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A Dictionary of Greek and Roman biography and mythology (ed. William Smith), (search)
Noctua, Q. Caedi'cius consul, B. C. 289, and censor 283, is only known from the Fasti.
Phi'ntias 2. Tyrant of Agrigentum, who appears to have established his power over that city during the period of confusion which followed the death of Agathocles (B. C. 289), about the same time that Hicetas obtained the chief command at Syracuse. War soon broke out between these two despots, in which Phintias was defeated near Hybla. But this success having induced Hicetas to engage with a more formidable enemy, the Carthaginians, he was defeated in his turn, and Phintias, who was probably in alliance with that power, was now able to extend his authority over a considerable part of Sicily. Among the cities subject to his rule we find mention of Agyrium, which is a sufficient proof of the extent of his dominions. He at the same time made a display of his wealth and power by foundling a new city, to which he gave his own name, and whither he removed all the inhabitants from Gelis, which he razed to the ground. His oppressive and tyrannical government subsequently alienated the minds
e inscription on the statue in the Vatican gives the former). 1. An Athenian comic poet of the New Comedy, was the son of Cyniscus, and a native of Cassandreia in Macedonia. He is one of the six who are mentioned by the anonymous writer on Comedy (p. xxx.) as the most celebrated poets of the New Comedy. In time, he was the last, not only of these six, but of all the poets of the New Comedy. He began to exhibit dramas in the third year after the death of Menander, that is, in Ol. 122. 3, B. C. 289, so that his time falls just at the era in Greek literary history which is marked by the accession of Ptolemy Philadelphus. (Suid. s.v. Clinton, F. H. vol. ii. s. a. and p. ii.) Of the events of the poet's life nothing is known ; but his portrait is preserved to us in the beautiful sitting statue in the Vatican, which, with the accompanying statue of Menander, is esteemed by Winckelmann and others as among the finest works of Greek sculpture which have come down to us. (Visconti, Mus. Pi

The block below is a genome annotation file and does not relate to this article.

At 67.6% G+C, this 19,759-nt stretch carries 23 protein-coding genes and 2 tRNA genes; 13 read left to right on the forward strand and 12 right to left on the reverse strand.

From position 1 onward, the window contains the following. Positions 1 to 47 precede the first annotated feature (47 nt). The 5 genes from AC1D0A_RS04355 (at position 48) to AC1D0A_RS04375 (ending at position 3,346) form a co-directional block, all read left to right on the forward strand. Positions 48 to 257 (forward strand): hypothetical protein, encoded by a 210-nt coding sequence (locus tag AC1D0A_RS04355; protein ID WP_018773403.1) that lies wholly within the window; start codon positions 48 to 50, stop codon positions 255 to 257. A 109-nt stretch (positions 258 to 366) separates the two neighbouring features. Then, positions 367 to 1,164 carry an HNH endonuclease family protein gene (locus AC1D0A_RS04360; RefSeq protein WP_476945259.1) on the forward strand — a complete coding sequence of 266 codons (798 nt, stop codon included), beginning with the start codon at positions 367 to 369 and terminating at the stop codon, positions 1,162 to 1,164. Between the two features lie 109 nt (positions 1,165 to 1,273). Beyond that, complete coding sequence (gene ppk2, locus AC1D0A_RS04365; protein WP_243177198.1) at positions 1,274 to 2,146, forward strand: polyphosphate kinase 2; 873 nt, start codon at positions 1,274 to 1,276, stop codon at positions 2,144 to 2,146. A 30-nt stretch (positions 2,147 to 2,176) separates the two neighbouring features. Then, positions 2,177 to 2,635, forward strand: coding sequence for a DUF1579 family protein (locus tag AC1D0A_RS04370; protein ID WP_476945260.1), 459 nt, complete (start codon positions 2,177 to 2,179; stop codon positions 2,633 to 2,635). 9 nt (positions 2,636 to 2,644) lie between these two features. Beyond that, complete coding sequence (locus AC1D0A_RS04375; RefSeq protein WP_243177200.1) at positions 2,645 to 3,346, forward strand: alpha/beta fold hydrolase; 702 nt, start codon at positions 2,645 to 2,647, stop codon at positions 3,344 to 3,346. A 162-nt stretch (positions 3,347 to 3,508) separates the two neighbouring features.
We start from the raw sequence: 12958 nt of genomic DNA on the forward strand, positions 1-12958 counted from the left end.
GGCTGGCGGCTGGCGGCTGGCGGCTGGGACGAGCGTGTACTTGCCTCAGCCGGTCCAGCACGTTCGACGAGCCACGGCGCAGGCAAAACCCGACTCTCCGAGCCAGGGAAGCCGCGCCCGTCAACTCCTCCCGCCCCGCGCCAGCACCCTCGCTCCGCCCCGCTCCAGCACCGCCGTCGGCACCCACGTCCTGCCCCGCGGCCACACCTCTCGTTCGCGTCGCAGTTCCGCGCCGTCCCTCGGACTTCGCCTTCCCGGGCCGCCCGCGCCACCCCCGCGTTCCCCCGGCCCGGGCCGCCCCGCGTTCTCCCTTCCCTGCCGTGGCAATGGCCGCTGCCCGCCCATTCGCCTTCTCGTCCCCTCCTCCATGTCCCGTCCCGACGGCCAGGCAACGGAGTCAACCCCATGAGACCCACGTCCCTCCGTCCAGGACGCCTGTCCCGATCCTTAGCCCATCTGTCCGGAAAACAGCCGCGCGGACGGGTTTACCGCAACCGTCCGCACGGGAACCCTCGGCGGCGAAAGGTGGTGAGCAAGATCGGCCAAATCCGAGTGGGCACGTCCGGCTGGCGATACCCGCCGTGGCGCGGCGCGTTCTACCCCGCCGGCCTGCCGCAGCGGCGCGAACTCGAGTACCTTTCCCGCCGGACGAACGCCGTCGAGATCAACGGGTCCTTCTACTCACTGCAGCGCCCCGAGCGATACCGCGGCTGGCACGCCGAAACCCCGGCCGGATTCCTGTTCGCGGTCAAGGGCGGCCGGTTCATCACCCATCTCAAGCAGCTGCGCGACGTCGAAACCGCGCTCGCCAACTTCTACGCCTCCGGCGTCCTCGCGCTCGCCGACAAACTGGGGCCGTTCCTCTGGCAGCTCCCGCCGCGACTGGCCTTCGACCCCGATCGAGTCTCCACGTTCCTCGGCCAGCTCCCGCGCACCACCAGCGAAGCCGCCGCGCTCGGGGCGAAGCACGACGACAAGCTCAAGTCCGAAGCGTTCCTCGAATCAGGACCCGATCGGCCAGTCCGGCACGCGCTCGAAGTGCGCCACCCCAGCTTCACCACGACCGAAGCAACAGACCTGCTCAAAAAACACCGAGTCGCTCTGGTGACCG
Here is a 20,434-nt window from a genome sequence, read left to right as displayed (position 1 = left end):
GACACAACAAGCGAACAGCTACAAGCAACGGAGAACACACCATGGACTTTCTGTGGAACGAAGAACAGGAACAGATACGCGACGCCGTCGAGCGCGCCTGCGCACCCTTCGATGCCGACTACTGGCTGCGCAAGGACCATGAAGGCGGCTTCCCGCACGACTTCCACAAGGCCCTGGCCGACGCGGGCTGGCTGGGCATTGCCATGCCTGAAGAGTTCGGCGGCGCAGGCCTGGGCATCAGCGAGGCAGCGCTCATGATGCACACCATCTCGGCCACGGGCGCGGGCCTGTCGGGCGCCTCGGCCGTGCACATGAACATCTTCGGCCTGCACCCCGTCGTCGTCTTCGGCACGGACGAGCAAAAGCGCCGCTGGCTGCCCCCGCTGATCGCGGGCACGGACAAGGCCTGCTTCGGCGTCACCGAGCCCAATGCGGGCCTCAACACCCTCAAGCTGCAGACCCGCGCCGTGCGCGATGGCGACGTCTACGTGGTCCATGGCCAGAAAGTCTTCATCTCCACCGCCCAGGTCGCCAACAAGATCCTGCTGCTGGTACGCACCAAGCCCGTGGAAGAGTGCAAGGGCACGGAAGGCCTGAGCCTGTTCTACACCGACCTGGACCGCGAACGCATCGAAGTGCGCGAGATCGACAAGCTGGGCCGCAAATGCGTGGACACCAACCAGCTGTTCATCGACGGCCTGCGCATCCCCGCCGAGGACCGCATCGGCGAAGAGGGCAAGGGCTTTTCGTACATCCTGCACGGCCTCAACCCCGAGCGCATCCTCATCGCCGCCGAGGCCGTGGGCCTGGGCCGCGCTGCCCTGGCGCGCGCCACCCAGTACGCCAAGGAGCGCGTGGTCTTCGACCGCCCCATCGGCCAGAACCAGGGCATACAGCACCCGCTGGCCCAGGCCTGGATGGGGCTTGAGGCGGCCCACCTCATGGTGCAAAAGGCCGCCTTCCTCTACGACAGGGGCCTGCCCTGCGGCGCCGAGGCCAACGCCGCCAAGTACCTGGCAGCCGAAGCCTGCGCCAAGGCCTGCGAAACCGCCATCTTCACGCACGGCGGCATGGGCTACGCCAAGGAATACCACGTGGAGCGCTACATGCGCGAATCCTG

revolted a second time against Demetrius, probably at the instigation of Pyrrhus; and while the Macedonian monarch proceeded in person to chastise the rebellious inhabitants, Pyrrhus effected a diversion in their favour by invading Thessaly, but was compelled to retire into Epeirus before the superior forces of Demetrius. In B. C. 290 Thebes surrendered, and Demetrius was thus at liberty to take vengeance on Pyrrhus and his Aetolian allies. Accordingly, he invaded Aetolia in the spring of B. C. 289, and after overrunning and ravaging the country almost without opposition, he marched into Epeirus, leaving Pantauchus with a strong body of his troops to keep the Aetolians in subjection. Pyrrhus advanced to meet him; but as the two armies took different roads, Demetrius entered Epeirus and Pyrrhus Aetolia almost at the same time. Pantauchus immediately offered him battle, in the midst of which he challenged the king to single combat. This was immediately accepted by the youthful monarch
oth′ing. Bricks left projecting at the end of a wall for the purpose of building on an addition thereto. Tooth′ing-plane. A plane in which the iron has a serrated edge and is placed upright. It is used for scoring surfaces which are to be veneered. The scoring helps the bond of the glue. Tooth-key. The tourniquet, or lever toothdrawer. Tooth-net. A large, anchored fishing-net. Tooth′pick. Agathocles was poisoned by a medicated toothpick handed him after dinner, 289 B. C. The toth-gare of the Anglo-Saxons. Made anciently, as now, of silver, wood, quill, and what not. Magnetic toothpicks were made at the end of the seventeenth century. Tooth-pow′der. Apuleius recommended charcoal; camphorated chalk is good. Tooth-plug′ger. See dental plugger, page 686; plugger, pages 1749, 1750. Tooth-saw. The dental saw is a fine framesaw, used for cutting off the natural teeth for the attachment of pivot teeth; for sawing between the teeth; or
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